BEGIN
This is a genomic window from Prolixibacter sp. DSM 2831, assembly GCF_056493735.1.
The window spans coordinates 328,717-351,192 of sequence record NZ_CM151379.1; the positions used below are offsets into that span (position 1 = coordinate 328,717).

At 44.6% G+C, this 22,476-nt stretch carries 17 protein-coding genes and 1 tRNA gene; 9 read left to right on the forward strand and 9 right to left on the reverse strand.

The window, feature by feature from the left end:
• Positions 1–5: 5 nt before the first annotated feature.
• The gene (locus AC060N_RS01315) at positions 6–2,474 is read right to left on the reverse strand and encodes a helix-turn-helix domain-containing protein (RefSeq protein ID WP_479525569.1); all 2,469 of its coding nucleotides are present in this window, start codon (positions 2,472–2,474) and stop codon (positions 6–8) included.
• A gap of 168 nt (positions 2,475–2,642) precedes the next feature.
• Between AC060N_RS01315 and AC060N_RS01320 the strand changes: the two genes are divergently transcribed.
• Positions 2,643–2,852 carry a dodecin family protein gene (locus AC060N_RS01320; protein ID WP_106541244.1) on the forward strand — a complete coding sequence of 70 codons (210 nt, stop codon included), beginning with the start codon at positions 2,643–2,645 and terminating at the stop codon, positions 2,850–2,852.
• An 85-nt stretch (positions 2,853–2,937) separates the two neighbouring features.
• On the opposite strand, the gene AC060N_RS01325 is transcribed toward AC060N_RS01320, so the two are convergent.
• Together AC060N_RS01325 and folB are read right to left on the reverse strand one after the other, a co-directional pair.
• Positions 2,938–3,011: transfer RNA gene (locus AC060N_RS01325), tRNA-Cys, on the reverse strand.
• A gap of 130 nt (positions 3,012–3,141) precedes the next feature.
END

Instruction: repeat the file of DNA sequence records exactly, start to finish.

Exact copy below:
This is a genomic window from Prolixibacter sp. DSM 2831, assembly GCF_056493735.1.
The window spans coordinates 328,717-351,192 of sequence record NZ_CM151379.1; the positions used below are offsets into that span (position 1 = coordinate 328,717).

At 44.6% G+C, this 22,476-nt stretch carries 17 protein-coding genes and 1 tRNA gene; 9 read left to right on the forward strand and 9 right to left on the reverse strand.

The window, feature by feature from the left end:
• Positions 1–5: 5 nt before the first annotated feature.
• The gene (locus AC060N_RS01315) at positions 6–2,474 is read right to left on the reverse strand and encodes a helix-turn-helix domain-containing protein (RefSeq protein ID WP_479525569.1); all 2,469 of its coding nucleotides are present in this window, start codon (positions 2,472–2,474) and stop codon (positions 6–8) included.
• A gap of 168 nt (positions 2,475–2,642) precedes the next feature.
• Between AC060N_RS01315 and AC060N_RS01320 the strand changes: the two genes are divergently transcribed.
• Positions 2,643–2,852 carry a dodecin family protein gene (locus AC060N_RS01320; protein ID WP_106541244.1) on the forward strand — a complete coding sequence of 70 codons (210 nt, stop codon included), beginning with the start codon at positions 2,643–2,645 and terminating at the stop codon, positions 2,850–2,852.
• An 85-nt stretch (positions 2,853–2,937) separates the two neighbouring features.
• On the opposite strand, the gene AC060N_RS01325 is transcribed toward AC060N_RS01320, so the two are convergent.
• Together AC060N_RS01325 and folB are read right to left on the reverse strand one after the other, a co-directional pair.
• Positions 2,938–3,011: transfer RNA gene (locus AC060N_RS01325), tRNA-Cys, on the reverse strand.
• A gap of 130 nt (positions 3,012–3,141) precedes the next feature.